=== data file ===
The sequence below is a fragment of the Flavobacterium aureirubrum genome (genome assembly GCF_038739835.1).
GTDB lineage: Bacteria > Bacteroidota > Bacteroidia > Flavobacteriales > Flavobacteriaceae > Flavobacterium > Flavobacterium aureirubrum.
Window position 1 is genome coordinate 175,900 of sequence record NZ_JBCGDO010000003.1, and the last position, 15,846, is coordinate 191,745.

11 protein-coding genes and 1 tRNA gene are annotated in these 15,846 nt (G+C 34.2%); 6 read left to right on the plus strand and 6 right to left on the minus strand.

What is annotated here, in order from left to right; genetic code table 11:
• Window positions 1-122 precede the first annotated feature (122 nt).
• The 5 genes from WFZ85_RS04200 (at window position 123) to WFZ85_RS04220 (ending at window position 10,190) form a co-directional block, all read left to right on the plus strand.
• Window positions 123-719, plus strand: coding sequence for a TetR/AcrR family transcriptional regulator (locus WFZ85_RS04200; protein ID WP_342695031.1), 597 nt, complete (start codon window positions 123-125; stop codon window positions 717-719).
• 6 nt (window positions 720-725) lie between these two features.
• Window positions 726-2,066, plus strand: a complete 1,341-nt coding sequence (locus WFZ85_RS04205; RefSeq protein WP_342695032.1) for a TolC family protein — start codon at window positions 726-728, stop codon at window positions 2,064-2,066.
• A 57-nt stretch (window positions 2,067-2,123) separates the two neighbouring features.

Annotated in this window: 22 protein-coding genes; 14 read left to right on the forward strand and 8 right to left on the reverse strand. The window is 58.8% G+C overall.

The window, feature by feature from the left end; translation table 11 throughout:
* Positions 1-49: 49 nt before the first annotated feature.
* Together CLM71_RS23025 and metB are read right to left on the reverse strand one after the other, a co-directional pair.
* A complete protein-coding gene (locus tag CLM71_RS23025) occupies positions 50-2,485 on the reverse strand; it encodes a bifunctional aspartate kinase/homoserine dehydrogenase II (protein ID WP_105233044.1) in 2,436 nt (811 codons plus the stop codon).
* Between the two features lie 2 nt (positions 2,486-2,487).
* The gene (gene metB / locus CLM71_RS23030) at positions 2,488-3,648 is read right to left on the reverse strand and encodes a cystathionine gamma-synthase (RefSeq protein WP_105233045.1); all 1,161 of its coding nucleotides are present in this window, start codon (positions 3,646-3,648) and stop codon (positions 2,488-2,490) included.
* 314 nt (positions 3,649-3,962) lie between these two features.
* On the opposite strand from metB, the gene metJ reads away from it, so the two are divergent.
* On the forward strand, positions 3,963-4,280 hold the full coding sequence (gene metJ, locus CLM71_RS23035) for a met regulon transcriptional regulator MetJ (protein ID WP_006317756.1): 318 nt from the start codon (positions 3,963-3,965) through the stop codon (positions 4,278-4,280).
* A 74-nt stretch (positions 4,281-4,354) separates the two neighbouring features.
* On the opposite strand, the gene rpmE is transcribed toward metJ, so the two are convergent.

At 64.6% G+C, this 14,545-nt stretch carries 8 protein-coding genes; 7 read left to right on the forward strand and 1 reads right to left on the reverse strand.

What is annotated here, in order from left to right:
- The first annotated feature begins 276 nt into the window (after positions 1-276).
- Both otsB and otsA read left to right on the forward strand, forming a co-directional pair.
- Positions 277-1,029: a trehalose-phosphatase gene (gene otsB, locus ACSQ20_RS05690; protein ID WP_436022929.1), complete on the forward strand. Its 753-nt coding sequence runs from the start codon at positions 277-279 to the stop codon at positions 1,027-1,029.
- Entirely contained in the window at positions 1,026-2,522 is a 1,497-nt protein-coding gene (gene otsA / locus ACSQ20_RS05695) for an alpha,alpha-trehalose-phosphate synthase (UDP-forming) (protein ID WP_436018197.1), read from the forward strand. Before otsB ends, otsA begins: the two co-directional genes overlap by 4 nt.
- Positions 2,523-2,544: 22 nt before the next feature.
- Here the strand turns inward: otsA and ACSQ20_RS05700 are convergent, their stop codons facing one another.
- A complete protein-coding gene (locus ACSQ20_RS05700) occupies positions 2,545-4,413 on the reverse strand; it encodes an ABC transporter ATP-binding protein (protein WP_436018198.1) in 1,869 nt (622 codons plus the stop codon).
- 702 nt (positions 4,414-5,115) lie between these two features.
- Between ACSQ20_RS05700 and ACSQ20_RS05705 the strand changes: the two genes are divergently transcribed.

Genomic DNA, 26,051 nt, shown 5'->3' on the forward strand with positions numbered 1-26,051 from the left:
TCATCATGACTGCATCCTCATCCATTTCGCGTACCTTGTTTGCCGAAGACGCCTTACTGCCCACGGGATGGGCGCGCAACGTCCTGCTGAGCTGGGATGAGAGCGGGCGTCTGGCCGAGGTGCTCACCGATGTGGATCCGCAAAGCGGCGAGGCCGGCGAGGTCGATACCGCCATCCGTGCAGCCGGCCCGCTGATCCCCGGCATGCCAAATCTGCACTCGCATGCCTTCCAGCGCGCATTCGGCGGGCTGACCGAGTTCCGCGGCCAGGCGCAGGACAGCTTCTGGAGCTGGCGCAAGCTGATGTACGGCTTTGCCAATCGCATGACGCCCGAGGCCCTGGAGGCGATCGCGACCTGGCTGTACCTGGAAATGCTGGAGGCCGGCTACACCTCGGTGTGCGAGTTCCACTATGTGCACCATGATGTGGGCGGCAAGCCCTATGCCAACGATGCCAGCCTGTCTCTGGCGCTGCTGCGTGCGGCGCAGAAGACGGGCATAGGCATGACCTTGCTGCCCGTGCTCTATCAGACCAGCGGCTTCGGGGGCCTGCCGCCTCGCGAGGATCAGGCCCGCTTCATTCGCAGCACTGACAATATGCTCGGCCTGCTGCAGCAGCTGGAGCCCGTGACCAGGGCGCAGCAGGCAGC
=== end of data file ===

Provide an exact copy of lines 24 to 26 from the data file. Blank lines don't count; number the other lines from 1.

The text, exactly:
At 64.6% G+C, this 14,545-nt stretch carries 8 protein-coding genes; 7 read left to right on the forward strand and 1 reads right to left on the reverse strand.

What is annotated here, in order from left to right:
- The first annotated feature begins 276 nt into the window (after positions 1-276).